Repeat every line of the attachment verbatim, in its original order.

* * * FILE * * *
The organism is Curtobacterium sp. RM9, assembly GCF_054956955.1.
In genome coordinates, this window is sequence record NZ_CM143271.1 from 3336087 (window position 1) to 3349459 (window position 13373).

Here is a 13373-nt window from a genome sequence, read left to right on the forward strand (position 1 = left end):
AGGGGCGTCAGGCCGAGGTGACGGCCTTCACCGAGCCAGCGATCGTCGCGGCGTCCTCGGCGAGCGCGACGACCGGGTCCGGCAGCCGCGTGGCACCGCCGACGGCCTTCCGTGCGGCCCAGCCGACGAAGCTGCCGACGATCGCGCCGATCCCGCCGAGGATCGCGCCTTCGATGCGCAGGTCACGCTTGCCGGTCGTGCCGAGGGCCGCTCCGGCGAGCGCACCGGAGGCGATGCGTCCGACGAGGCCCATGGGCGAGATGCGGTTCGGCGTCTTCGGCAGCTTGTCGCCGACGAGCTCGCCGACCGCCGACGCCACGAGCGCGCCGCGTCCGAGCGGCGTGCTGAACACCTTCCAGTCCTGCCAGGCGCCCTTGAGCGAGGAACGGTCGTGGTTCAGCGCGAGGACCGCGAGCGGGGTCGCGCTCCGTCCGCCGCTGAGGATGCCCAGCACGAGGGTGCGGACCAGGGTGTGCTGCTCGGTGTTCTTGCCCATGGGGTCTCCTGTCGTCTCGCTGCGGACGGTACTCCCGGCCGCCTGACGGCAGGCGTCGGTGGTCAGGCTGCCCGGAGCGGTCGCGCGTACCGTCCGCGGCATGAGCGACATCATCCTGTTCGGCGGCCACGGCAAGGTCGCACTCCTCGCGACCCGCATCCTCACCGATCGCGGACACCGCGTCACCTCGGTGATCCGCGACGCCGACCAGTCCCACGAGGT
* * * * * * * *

The organism is Curtobacterium sp. RM9, assembly GCF_054956955.1.
In genome coordinates, this window is sequence record NZ_CM143271.1 from 3336087 (window position 1) to 3349459 (window position 13373).

Here is a 13373-nt window from a genome sequence, read left to right on the forward strand (position 1 = left end):
AGGGGCGTCAGGCCGAGGTGACGGCCTTCACCGAGCCAGCGATCGTCGCGGCGTCCTCGGCGAGCGCGACGACCGGGTCCGGCAGCCGCGTGGCACCGCCGACGGCCTTCCGTGCGGCCCAGCCGACGAAGCTGCCGACGATCGCGCCGATCCCGCCGAGGATCGCGCCTTCGATGCGCAGGTCACGCTTGCCGGTCGTGCCGAGGGCCGCTCCGGCGAGCGCACCGGAGGCGATGCGTCCGACGAGGCCCATGGGCGAGATGCGGTTCGGCGTCTTCGGCAGCTTGTCGCCGACGAGCTCGCCGACCGCCGACGCCACGAGCGCGCCGCGTCCGAGCGGCGTGCTGAACACCTTCCAGTCCTGCCAGGCGCCCTTGAGCGAGGAACGGTCGTGGTTCAGCGCGAGGACCGCGAGCGGGGTCGCGCTCCGTCCGCCGCTGAGGATGCCCAGCACGAGGGTGCGGACCAGGGTGTGCTGCTCGGTGTTCTTGCCCATGGGGTCTCCTGTCGTCTCGCTGCGGACGGTACTCCCGGCCGCCTGACGGCAGGCGTCGGTGGTCAGGCTGCCCGGAGCGGTCGCGCGTACCGTCCGCGGCATGAGCGACATCATCCTGTTCGGCGGCCACGGCAAGGTCGCACTCCTCGCGACCCGCATCCTCACCGATCGCGGACACCGCGTCACCTCGGTGATCCGCGACGCCGACCAGTCCCACGAGGT